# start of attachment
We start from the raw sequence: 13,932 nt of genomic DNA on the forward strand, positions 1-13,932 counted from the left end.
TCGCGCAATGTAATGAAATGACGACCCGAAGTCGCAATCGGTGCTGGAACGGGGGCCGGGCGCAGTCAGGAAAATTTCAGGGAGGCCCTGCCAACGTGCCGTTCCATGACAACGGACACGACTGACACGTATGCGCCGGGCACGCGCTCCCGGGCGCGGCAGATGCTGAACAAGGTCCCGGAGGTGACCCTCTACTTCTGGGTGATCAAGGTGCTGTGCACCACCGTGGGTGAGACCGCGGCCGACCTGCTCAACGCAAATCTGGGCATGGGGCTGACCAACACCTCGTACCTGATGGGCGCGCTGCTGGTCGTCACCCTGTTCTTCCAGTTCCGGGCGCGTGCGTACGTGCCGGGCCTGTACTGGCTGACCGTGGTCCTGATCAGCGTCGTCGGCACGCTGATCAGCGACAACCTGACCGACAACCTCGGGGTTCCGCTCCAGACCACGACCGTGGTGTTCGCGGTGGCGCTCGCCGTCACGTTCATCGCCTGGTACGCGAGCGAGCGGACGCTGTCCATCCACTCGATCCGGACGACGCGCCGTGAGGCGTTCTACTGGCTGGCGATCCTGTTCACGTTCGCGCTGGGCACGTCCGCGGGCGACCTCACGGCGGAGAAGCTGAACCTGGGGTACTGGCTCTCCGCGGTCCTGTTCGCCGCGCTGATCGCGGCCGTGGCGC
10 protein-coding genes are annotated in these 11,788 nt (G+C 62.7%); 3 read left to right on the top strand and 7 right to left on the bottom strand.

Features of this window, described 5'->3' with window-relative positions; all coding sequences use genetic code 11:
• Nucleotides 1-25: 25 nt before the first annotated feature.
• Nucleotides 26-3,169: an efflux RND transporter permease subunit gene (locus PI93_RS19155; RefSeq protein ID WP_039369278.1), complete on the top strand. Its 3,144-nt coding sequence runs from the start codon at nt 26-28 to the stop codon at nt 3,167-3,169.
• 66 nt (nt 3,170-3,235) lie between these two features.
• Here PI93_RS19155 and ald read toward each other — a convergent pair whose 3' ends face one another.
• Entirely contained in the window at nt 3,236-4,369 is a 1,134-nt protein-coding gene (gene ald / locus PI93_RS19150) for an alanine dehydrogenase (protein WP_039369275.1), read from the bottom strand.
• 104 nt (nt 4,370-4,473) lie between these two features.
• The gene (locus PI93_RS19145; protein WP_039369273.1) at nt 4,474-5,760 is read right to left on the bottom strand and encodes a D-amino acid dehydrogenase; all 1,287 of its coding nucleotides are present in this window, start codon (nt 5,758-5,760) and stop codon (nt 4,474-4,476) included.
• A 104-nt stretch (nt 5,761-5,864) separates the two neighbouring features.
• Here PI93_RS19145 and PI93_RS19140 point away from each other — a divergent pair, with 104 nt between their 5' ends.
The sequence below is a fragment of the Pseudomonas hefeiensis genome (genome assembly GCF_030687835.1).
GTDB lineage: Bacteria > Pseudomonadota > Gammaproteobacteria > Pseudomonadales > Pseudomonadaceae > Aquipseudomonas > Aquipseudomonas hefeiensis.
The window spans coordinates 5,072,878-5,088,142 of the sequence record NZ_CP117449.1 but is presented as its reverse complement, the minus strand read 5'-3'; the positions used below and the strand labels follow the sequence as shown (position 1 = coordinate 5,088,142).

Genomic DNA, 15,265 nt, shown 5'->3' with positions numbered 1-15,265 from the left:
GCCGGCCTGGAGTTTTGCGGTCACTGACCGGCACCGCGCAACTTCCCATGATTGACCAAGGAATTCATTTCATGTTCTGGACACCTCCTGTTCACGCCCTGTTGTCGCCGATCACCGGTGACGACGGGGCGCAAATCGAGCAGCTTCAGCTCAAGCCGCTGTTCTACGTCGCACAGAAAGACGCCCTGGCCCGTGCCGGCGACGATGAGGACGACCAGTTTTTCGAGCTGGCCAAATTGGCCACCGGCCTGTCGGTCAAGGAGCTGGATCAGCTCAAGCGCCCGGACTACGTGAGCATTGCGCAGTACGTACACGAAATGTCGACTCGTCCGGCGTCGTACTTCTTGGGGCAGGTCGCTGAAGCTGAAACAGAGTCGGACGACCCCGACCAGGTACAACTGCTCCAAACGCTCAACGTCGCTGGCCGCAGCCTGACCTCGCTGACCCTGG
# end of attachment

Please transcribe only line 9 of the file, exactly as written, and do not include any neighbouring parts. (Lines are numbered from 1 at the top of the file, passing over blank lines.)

• Entirely contained in the window at nt 3,236-4,369 is a 1,134-nt protein-coding gene (gene ald / locus PI93_RS19150) for an alanine dehydrogenase (protein WP_039369275.1), read from the bottom strand.